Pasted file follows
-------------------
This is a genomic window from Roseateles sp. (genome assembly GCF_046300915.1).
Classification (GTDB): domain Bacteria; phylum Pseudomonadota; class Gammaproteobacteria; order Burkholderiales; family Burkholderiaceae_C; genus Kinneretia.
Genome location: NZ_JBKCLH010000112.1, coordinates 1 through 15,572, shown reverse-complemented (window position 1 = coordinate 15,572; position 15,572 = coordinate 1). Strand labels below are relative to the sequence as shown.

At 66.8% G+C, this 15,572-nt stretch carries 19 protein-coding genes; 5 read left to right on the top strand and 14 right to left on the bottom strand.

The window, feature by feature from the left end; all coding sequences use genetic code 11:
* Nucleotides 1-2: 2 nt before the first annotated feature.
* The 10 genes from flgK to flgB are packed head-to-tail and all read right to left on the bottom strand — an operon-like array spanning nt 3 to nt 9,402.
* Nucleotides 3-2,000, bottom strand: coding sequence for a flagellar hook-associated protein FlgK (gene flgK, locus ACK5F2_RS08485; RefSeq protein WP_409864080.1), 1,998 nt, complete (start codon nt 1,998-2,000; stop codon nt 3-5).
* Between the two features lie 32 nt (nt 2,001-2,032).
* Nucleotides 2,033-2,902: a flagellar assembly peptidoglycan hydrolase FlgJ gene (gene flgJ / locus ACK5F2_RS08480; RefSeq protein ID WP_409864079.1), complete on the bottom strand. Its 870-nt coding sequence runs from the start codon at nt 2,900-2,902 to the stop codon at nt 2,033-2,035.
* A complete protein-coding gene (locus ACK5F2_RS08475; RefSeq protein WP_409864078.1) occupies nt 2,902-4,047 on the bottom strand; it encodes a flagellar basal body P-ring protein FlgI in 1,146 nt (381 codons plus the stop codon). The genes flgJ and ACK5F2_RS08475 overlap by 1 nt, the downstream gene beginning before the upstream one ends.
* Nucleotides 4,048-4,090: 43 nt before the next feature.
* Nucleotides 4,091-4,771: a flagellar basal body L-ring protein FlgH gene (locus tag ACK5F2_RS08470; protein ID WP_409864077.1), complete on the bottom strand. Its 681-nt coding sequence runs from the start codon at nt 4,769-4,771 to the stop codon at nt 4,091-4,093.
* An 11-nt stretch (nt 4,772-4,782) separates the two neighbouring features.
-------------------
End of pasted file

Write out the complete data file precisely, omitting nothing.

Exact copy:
This is a genomic window from Roseateles sp. (genome assembly GCF_046300915.1).
Classification (GTDB): domain Bacteria; phylum Pseudomonadota; class Gammaproteobacteria; order Burkholderiales; family Burkholderiaceae_C; genus Kinneretia.
Genome location: NZ_JBKCLH010000112.1, coordinates 1 through 15,572, shown reverse-complemented (window position 1 = coordinate 15,572; position 15,572 = coordinate 1). Strand labels below are relative to the sequence as shown.

At 66.8% G+C, this 15,572-nt stretch carries 19 protein-coding genes; 5 read left to right on the top strand and 14 right to left on the bottom strand.

The window, feature by feature from the left end; all coding sequences use genetic code 11:
* Nucleotides 1-2: 2 nt before the first annotated feature.
* The 10 genes from flgK to flgB are packed head-to-tail and all read right to left on the bottom strand — an operon-like array spanning nt 3 to nt 9,402.
* Nucleotides 3-2,000, bottom strand: coding sequence for a flagellar hook-associated protein FlgK (gene flgK, locus ACK5F2_RS08485; RefSeq protein WP_409864080.1), 1,998 nt, complete (start codon nt 1,998-2,000; stop codon nt 3-5).
* Between the two features lie 32 nt (nt 2,001-2,032).
* Nucleotides 2,033-2,902: a flagellar assembly peptidoglycan hydrolase FlgJ gene (gene flgJ / locus ACK5F2_RS08480; RefSeq protein ID WP_409864079.1), complete on the bottom strand. Its 870-nt coding sequence runs from the start codon at nt 2,900-2,902 to the stop codon at nt 2,033-2,035.
* A complete protein-coding gene (locus ACK5F2_RS08475; RefSeq protein WP_409864078.1) occupies nt 2,902-4,047 on the bottom strand; it encodes a flagellar basal body P-ring protein FlgI in 1,146 nt (381 codons plus the stop codon). The genes flgJ and ACK5F2_RS08475 overlap by 1 nt, the downstream gene beginning before the upstream one ends.
* Nucleotides 4,048-4,090: 43 nt before the next feature.
* Nucleotides 4,091-4,771: a flagellar basal body L-ring protein FlgH gene (locus tag ACK5F2_RS08470; protein ID WP_409864077.1), complete on the bottom strand. Its 681-nt coding sequence runs from the start codon at nt 4,769-4,771 to the stop codon at nt 4,091-4,093.
* An 11-nt stretch (nt 4,772-4,782) separates the two neighbouring features.